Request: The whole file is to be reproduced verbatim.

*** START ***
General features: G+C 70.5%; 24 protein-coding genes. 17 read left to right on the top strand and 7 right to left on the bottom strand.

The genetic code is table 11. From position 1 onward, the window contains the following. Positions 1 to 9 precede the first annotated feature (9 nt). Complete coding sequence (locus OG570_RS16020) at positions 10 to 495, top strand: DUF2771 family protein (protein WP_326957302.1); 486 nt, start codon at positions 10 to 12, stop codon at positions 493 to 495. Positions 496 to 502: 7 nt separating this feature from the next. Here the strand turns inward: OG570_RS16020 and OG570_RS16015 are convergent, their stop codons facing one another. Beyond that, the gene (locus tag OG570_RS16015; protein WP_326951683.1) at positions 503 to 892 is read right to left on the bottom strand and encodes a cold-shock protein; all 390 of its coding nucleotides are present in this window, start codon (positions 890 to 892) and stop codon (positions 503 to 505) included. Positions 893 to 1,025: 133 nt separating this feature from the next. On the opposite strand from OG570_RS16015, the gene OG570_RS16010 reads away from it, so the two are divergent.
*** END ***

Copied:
General features: G+C 70.5%; 24 protein-coding genes. 17 read left to right on the top strand and 7 right to left on the bottom strand.

The genetic code is table 11. From position 1 onward, the window contains the following. Positions 1 to 9 precede the first annotated feature (9 nt). Complete coding sequence (locus OG570_RS16020) at positions 10 to 495, top strand: DUF2771 family protein (protein WP_326957302.1); 486 nt, start codon at positions 10 to 12, stop codon at positions 493 to 495. Positions 496 to 502: 7 nt separating this feature from the next. Here the strand turns inward: OG570_RS16020 and OG570_RS16015 are convergent, their stop codons facing one another. Beyond that, the gene (locus tag OG570_RS16015; protein WP_326951683.1) at positions 503 to 892 is read right to left on the bottom strand and encodes a cold-shock protein; all 390 of its coding nucleotides are present in this window, start codon (positions 890 to 892) and stop codon (positions 503 to 505) included. Positions 893 to 1,025: 133 nt separating this feature from the next. On the opposite strand from OG570_RS16015, the gene OG570_RS16010 reads away from it, so the two are divergent.